SHAPIRO: In fact, Gina Haspel became chief of base at the prison in Thailand after Abu Zubaydah's waterboarding. ProPublica now reports that she was present for the interrogation of a different detainee who was waterboarded three times. There are still questions about her role in the destruction of tapes showing Abu Zubaydah's waterboarding. The ProPublica journalist Raymond Bonner based his incorrect account on three sources he believed were knowledgeable.
This week, people who worked with Haspel began to defend her, including James Mitchell, a psychologist and CIA contractor involved in the Abu Zubaydah interrogation. Some of the ProPublica reporting was based on his book "Enhanced Interrogation." Today Mitchell spoke to me about the retracted ProPublica report saying Haspel mocked Abu Zubaydah's physical reaction to the interrogations.
JAMES MITCHELL: That's completely untrue. I mean, it's a hundred percent untrue. They mischaracterized the event. They misattributed who I was referring to. I know who I was writing about, and I know the incident that I was writing about. And she wasn't involved in it.
SHAPIRO: Mitchell explained why on this occasion he felt the need to speak out.
MITCHELL: I'm doing it in this particular case because they were using something that I wrote to smear a woman who is the best choice that this nation could have for that position.
SHAPIRO: Before the story was first published last February, ProPublica asked the CIA for comment, and the agency responded that nearly every element of the story was inaccurate in whole or part but would not specify which elements. Here's Engelberg of ProPublica.
ENGELBERG: That kind of blanket statement is sometimes or indeed often delivered by people who are, you know, not being honest in what they're saying. You know, there's some very small error somewhere, and they're saying, well, the story has errors, so you know, we deny it. And in this case, what was going on was very different. They were trying to steer us away from a story that was incorrect. I guess you'd have to ask them why on Earth they wouldn't just say she wasn't there.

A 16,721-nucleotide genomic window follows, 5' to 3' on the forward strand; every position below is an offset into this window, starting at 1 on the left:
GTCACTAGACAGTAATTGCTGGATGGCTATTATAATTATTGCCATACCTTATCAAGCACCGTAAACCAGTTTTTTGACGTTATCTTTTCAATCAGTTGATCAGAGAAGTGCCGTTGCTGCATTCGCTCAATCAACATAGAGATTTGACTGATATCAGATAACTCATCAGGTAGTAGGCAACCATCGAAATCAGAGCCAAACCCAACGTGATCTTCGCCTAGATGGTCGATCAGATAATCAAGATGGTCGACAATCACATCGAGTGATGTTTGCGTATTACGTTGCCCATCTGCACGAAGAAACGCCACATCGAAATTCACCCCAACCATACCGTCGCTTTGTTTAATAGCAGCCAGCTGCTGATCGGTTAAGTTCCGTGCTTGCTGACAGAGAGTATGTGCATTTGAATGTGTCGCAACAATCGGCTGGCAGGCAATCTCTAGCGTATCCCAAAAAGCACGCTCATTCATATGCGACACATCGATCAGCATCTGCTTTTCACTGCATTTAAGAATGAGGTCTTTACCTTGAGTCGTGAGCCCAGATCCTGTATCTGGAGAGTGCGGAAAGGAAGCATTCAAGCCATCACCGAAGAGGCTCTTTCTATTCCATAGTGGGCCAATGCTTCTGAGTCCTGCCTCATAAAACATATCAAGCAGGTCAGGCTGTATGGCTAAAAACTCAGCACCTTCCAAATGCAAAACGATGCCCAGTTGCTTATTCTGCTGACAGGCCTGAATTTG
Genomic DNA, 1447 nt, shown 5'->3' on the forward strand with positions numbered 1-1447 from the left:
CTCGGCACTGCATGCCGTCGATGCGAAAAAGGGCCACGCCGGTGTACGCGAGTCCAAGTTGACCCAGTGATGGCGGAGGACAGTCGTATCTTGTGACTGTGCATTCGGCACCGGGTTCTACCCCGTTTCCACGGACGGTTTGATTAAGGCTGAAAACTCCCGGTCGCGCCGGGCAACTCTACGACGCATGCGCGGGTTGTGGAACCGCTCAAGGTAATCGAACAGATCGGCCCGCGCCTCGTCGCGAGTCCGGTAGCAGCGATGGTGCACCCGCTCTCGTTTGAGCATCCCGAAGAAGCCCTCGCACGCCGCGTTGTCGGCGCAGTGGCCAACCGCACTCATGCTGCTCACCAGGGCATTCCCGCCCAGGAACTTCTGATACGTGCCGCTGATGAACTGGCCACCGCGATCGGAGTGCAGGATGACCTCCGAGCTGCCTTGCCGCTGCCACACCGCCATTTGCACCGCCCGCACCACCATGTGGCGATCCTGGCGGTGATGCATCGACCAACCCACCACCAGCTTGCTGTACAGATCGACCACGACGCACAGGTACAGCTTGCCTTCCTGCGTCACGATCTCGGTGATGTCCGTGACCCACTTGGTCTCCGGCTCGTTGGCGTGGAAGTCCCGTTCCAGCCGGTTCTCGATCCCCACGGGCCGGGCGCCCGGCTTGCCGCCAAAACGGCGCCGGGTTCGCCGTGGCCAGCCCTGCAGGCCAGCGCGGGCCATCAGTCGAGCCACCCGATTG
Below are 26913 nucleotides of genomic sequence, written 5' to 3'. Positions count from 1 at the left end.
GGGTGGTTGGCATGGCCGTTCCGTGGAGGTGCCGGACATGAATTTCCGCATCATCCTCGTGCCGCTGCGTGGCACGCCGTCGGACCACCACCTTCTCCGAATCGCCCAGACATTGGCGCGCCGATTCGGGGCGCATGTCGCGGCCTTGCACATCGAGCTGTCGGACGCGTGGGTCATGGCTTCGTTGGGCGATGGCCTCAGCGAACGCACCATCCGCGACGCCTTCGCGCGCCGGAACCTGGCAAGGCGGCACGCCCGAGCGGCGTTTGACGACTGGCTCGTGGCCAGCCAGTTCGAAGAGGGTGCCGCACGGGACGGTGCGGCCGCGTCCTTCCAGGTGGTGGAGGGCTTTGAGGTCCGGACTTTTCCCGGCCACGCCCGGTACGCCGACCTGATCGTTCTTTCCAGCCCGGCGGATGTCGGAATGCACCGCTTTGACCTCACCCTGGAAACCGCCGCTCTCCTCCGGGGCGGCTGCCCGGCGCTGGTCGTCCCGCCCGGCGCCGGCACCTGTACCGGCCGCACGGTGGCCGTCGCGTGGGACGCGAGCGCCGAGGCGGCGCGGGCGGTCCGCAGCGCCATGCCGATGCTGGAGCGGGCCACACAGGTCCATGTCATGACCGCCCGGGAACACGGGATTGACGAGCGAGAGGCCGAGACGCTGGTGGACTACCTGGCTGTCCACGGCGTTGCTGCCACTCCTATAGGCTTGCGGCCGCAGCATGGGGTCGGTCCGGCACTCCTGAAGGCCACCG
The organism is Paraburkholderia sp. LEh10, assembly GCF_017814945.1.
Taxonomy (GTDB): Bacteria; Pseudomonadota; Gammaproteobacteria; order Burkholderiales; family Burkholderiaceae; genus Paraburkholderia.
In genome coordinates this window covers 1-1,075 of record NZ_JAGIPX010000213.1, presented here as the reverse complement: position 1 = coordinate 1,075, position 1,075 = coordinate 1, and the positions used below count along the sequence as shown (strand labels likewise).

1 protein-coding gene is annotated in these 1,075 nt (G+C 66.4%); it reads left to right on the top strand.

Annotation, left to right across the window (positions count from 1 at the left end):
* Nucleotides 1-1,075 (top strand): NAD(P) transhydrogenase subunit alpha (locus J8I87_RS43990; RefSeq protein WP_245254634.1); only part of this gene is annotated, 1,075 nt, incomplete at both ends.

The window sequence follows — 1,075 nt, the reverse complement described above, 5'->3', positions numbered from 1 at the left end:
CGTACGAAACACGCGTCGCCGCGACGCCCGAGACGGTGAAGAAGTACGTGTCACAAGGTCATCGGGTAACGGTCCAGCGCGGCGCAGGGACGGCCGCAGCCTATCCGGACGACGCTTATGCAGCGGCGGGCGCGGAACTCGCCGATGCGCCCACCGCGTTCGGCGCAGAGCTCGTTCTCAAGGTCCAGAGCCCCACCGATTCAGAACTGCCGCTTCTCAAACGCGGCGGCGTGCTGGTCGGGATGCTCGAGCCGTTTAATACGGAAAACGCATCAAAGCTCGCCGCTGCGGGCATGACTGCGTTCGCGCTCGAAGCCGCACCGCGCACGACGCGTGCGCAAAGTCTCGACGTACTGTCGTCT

SHAPIRO: Today I put that question to Dean Boyd, a CIA spokesperson. And he told me he thought the agency's on-the-record statement was quite clear.
DEAN BOYD: I will just say that we do operate in a difficult situation where we are not able to comment on specific details that may or may not be classified. We can push back strongly. And I think this was a pretty clear indication that there were errors in the story. But in many cases, we're not able to go into much more detail given classification issues.
SHAPIRO: I asked ProPublica's Engelberg how he views this major lapse in the context of a long journalistic career.
ENGELBERG: Well, you know, when we cover medicine, we talk about sometimes - they're called never events, you know, like operating on the wrong limb. I believe in journalistic practice, this is a never event. This should never happen. And I would never accept the notion that this is just something that's going to happen from time to time.
SHAPIRO: That's Stephen Engelberg, editor-in-chief of ProPublica, which has retracted significant portions of its reporting on Gina Haspel.